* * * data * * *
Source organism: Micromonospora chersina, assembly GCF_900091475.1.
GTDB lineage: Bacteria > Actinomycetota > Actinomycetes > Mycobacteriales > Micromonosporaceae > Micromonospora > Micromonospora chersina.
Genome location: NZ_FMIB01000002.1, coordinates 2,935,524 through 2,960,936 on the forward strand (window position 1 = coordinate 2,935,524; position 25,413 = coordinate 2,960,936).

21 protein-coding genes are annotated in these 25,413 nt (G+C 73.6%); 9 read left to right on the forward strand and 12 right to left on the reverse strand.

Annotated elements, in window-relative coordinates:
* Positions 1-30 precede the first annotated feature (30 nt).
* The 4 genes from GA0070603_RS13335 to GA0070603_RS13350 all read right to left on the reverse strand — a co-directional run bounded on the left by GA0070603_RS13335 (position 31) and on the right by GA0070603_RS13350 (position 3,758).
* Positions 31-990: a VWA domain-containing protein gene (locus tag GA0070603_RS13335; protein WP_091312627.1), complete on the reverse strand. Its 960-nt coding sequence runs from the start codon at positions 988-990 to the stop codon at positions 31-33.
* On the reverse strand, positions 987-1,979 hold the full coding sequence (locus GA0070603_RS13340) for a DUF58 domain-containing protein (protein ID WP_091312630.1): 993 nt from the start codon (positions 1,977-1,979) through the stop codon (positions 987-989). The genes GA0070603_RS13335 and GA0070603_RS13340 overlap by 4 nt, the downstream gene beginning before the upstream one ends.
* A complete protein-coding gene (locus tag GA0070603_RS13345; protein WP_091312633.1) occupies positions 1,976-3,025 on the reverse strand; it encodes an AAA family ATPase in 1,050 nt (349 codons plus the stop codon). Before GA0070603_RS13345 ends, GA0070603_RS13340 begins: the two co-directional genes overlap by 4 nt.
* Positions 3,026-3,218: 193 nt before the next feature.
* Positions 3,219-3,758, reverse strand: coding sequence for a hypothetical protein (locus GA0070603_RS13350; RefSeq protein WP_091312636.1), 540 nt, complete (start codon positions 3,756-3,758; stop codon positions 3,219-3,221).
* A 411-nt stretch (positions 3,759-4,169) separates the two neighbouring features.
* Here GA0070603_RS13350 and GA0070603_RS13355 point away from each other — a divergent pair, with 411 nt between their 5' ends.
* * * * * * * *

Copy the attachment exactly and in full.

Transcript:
Source organism: Micromonospora chersina, assembly GCF_900091475.1.
GTDB lineage: Bacteria > Actinomycetota > Actinomycetes > Mycobacteriales > Micromonosporaceae > Micromonospora > Micromonospora chersina.
Genome location: NZ_FMIB01000002.1, coordinates 2,935,524 through 2,960,936 on the forward strand (window position 1 = coordinate 2,935,524; position 25,413 = coordinate 2,960,936).

21 protein-coding genes are annotated in these 25,413 nt (G+C 73.6%); 9 read left to right on the forward strand and 12 right to left on the reverse strand.

Annotated elements, in window-relative coordinates:
* Positions 1-30 precede the first annotated feature (30 nt).
* The 4 genes from GA0070603_RS13335 to GA0070603_RS13350 all read right to left on the reverse strand — a co-directional run bounded on the left by GA0070603_RS13335 (position 31) and on the right by GA0070603_RS13350 (position 3,758).
* Positions 31-990: a VWA domain-containing protein gene (locus tag GA0070603_RS13335; protein WP_091312627.1), complete on the reverse strand. Its 960-nt coding sequence runs from the start codon at positions 988-990 to the stop codon at positions 31-33.
* On the reverse strand, positions 987-1,979 hold the full coding sequence (locus GA0070603_RS13340) for a DUF58 domain-containing protein (protein ID WP_091312630.1): 993 nt from the start codon (positions 1,977-1,979) through the stop codon (positions 987-989). The genes GA0070603_RS13335 and GA0070603_RS13340 overlap by 4 nt, the downstream gene beginning before the upstream one ends.
* A complete protein-coding gene (locus tag GA0070603_RS13345; protein WP_091312633.1) occupies positions 1,976-3,025 on the reverse strand; it encodes an AAA family ATPase in 1,050 nt (349 codons plus the stop codon). Before GA0070603_RS13345 ends, GA0070603_RS13340 begins: the two co-directional genes overlap by 4 nt.
* Positions 3,026-3,218: 193 nt before the next feature.
* Positions 3,219-3,758, reverse strand: coding sequence for a hypothetical protein (locus GA0070603_RS13350; RefSeq protein WP_091312636.1), 540 nt, complete (start codon positions 3,756-3,758; stop codon positions 3,219-3,221).
* A 411-nt stretch (positions 3,759-4,169) separates the two neighbouring features.
* Here GA0070603_RS13350 and GA0070603_RS13355 point away from each other — a divergent pair, with 411 nt between their 5' ends.